In the U.S., that short turn around would likely never have happened if a decision had to be made between Republican and Democratic parties. While nothing is so simple or black and white, it stands as a reminder of what we can learn from each other rather than judging each other for how we are better-worse or different.

Finally, I was amazed by the social media app, WeChat, and how it has transformed communication and business in China and beyond. Instead of Facebook or Google, China has WeChat, a robust social media platform that has more functionality than Facebook, LinkedIn, Twitter, Skype, Paypal and Instagram combined.

WeChat is much more than a messaging and communication platform. WeChat also enables posting pictures, video or audio calls, uploading and sending files and purchasing and monetary transactions. It demonstrates the advanced communication and consumer power of the technology industry and the expanding marketplace in China and the opportunities that we have to learn from each other.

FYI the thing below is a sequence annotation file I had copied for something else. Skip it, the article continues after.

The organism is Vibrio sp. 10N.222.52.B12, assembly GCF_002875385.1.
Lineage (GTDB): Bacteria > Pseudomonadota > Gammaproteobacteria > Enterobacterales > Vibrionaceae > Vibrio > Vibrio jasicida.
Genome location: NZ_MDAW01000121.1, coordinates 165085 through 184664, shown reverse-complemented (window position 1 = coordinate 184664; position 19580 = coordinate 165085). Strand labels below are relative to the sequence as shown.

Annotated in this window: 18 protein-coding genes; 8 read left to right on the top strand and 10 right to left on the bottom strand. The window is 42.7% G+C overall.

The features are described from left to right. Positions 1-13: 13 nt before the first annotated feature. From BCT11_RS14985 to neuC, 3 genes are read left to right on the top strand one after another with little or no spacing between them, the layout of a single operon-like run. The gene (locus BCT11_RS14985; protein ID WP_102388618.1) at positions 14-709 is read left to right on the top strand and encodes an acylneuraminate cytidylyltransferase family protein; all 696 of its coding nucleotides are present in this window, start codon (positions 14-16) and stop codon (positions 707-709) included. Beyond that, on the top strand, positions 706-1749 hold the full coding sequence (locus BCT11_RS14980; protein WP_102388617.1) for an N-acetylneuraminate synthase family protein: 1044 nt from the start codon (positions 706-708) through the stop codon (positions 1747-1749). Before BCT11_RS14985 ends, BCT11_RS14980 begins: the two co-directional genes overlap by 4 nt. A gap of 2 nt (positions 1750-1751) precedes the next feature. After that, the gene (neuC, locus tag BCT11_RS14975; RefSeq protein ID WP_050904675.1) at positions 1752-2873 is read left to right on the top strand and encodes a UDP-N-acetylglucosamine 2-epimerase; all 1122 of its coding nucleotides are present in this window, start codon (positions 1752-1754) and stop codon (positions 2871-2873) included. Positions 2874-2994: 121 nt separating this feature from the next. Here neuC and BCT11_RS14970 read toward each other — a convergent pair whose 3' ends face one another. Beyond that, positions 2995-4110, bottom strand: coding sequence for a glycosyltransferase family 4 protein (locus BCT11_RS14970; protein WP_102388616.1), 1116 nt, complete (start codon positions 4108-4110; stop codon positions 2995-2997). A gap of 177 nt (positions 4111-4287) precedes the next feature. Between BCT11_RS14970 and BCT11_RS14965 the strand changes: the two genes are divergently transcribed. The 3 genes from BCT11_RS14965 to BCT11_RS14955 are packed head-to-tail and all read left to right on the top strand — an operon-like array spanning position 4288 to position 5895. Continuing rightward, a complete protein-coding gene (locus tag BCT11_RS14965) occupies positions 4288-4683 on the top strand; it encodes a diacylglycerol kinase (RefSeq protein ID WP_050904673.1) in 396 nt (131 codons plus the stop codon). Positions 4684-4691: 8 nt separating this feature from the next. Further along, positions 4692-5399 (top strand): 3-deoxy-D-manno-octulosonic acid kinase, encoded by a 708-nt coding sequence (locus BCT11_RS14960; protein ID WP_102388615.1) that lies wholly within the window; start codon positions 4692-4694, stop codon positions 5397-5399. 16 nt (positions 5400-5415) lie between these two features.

The trip reminded me of my upbringing and the unique insights and lessons that our differences, and cross-border perspectives bring. We have much to learn from other people, cultures, businesses and governments. Rather than demonizing or judging, perhaps growing our awareness, friendship and compassion will lead to more, better and different outcomes that can have positive, sustainable ripples for the economy, planet and people globally. After all, different is indeed the new normal.